Lee College is talking about decreasing its tax rate at least by a penny, perhaps more.
During a budget workshop, the college board went over a proposed $66.8 million budget for the 2019-2020 fiscal year, with much of the discussion focused on ways of reducing its current tax rate of 25 cents per $100 of valuation.
“We are going to do all we can to decrease the rate,” said Regent Mark Hall. “We know what it looks like when you take a penny off, but we have other variables in there, and we are also looking at an adjustment of out-of-district tuition.”
Hall said a bit of an increase for out-of-district would be considered to help with the decrease.
Hall added there is no fee increase proposed in the budget.
One reason Hall said the board is considering a tax rate reduction has to do with the values of homes going up in the area.
According to the Harris County Appraisal District, the market value for homes in Baytown went from $2,053, 280,699 in 2017 to $2,415,674,517 in 2019.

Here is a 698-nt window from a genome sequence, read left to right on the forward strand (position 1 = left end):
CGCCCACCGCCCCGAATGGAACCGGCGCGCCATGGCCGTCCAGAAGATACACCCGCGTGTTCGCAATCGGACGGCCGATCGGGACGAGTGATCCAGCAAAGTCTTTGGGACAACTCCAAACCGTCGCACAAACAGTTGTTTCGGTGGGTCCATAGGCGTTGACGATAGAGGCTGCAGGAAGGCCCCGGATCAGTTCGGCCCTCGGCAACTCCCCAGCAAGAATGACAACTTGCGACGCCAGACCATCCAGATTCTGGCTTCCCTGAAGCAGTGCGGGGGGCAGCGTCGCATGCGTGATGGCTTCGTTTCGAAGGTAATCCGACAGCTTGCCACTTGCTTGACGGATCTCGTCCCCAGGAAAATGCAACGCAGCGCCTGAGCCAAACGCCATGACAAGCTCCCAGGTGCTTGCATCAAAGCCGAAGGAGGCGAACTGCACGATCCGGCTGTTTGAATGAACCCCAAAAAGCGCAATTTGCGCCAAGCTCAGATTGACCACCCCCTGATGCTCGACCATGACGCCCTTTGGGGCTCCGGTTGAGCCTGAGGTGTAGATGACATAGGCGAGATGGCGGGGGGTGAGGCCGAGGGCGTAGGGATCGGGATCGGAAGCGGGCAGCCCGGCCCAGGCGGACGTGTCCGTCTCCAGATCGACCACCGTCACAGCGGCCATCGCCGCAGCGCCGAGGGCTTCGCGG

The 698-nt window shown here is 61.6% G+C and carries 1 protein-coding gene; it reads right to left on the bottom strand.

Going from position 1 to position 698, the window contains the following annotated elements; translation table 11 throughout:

Regent Gilbert Santana said the projected budget numbers are based on forecasted revenue strains. He added Harris County Appraisal District values have yet to be firmed up.
“The one thing any taxing entity tries to do is look at the tax rate,” Santana said. “Our struggle the last couple of years was that we were not as financially strong as we thought. We had good revenue strains and good sufficient expense budgets to provide services but were lacking in cash reserves we should have as an institution. We have been building those up in the last couple of years. And the numbers were looking favorable for end of the year unrestricted cash, which is good.”
Santana said the end of year total restricted cash is $11.6 million, according to what was reported on during the meeting by Annette Ferguson, the college’s vice president of finance and administration. The college anticipates having that much Sept. 1 with a forecasted need of $6.5 million needed to see them through the fall until they begin to receive funds from taxes.
Santana feels the college is at a place where they can effectively reduce the rate without disrupting anything else.
Ferguson said the $66.8 million proposed figure should come down before the board is supposed to vote to adopt it Aug. 29. Ferguson said there is a surplus of $3.6 million, which is about 5.4 percent at this time.
“We have a budgeted surplus of $2.3 million, and then there was a surplus of $1.3 million,” she said.
Ferguson said she expected another workshop Aug. 22.
with potential scenarios on what things will look like at different reductions.
“We are getting final numbers from the Harris County tax office hopefully this week, and that will help us with those projections,” Ferguson said.